• Communities form around a shared purpose. They're made up of people who come together to do something that they couldn't (or prefer not to) do alone. Think about a PTA, or a neighborhood association, or a Web-based meeting for systems administrators. Each of those communities exists to accomplish something that's important to people who are involved in an activity – typically, these are things that they can do only accomplish effectively as a group. If you don't provide people with a compelling reason to come together, and if you don't give them the means to accomplish that shared sense of purpose, then your community will fail.
  • A graphic overview of the Social Landscape – and it grows every day.
  • The key takeaway on this slide is to think of the exponentiation of connectivity. There are typically larger central points in any community. We see proliferation extending from those key central points. For Intuit GBD, the central point, or gathering point, that we can leverage is our Online Communities, offering the extremities a place to touch base and a centralized point to share. The other key “central point” has not yet been created… Blogs. To create a vibrant social media component for the organization, it would be logical to build on what we already have in our Online Community by generating Blogs led by product managers, designers, and marketing people… but it is key to remember that any marketing component should not be about pushing content out via social. Social pushing is going to be perceived with a great deal of negativity by people who view corporate entrance into this space with disdain. Instead, the approach should be to provide content and useable knowledge packets that are helpful to consumers. Another prong in the strategy is to provide meaningful collaboration between end users and the company. A place where people can make their points known and really believe that it’s been heard.In short – this is nothing more that CDI – in a collaboratory environment.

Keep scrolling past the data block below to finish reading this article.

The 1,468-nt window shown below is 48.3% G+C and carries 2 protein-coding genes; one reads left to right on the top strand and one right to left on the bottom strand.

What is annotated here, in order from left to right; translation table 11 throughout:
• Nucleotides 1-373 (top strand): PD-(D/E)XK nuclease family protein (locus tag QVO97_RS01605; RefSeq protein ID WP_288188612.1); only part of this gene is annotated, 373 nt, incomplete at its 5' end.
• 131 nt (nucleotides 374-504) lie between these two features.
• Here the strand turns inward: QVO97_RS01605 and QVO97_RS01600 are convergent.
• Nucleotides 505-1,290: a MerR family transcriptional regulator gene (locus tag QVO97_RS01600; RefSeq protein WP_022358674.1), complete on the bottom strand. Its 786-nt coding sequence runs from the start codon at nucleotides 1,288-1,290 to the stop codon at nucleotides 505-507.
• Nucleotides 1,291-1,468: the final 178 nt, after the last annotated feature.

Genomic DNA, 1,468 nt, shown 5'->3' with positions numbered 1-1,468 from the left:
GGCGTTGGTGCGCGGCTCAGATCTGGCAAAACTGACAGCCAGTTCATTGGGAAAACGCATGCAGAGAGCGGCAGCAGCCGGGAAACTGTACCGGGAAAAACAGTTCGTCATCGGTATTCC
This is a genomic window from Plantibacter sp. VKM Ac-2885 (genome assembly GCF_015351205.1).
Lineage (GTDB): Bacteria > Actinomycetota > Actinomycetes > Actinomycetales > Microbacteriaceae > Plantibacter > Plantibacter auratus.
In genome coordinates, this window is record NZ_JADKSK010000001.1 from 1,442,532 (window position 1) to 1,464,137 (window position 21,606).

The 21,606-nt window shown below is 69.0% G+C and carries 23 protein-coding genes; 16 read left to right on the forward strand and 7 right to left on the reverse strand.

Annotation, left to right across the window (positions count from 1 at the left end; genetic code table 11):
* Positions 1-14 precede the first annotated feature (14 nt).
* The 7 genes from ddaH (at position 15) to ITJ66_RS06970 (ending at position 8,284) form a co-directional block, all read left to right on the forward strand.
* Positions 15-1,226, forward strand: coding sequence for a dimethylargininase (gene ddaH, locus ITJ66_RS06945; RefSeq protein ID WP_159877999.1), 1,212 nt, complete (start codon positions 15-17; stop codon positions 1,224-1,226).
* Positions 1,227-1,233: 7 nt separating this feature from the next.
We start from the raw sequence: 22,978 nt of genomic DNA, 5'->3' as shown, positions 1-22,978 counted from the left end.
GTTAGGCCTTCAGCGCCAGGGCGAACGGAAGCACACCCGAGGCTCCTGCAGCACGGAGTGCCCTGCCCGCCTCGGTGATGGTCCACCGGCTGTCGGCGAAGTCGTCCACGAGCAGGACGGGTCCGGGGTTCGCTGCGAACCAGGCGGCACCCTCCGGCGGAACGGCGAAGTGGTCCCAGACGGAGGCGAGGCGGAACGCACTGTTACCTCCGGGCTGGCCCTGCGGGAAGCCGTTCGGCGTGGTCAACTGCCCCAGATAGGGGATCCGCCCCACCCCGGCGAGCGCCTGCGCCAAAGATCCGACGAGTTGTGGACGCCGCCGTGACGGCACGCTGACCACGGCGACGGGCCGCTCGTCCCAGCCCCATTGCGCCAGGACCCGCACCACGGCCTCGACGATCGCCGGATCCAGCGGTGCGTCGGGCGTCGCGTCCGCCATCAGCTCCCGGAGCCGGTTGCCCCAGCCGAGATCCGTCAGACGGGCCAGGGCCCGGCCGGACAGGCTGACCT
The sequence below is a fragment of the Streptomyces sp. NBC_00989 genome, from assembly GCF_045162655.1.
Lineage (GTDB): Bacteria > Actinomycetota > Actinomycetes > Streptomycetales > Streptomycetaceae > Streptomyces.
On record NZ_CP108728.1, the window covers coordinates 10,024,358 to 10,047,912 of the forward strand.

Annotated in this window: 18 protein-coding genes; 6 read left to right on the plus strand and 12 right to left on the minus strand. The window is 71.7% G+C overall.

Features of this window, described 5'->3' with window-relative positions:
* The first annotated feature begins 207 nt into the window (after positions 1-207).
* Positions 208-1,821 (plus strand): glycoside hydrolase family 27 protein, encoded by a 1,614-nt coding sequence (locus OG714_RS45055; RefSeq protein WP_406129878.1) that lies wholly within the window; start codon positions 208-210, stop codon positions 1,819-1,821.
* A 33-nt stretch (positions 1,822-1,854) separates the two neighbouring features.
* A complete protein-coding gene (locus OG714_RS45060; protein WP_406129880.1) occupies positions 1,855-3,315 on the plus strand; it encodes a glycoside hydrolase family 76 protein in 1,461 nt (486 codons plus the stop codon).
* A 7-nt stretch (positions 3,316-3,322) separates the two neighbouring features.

• Six degrees of separation a.k.a. the "Human Web” Refers to the idea that, if a person is one step away from each person they know and two steps away from each person who is known by one of the people they know, then everyone is no more than six "steps" away from each person on Earth. The easier way to understand this is that person A only need an average of six people in between to connect to person B.(Supposing person A and B don't know each other.)
  • Social media represents multiple streams and we already have developed arms of the social conversation… but we need to do more. We need to analyze which arms we can rapidly deploy and how do we connect all of that back to the conversation.
  • Some of the outer rings actually speak to style – how we interact in an Online Community. Some of the keys foundational elements of a successful online community:HonestInformalOpenInnovativeAuthenticHumanConnectedRelationships
  • The roles of community players
  • Another way of looking at participation in communities.
  • Another part of the Social Media plan… what parts of the company are going to be talking and what will they be talking about. Online Communities training has been plugging away for months at a grassroots strategy to bring in participation from across the company. We believe that product managers, engineers, and marketing personnel all have a large role to play. We also believe that senior leaders have a role to play, but that role should probably be vetted a bit first, prior to exposing them to the rapidly changing cross currents of social media.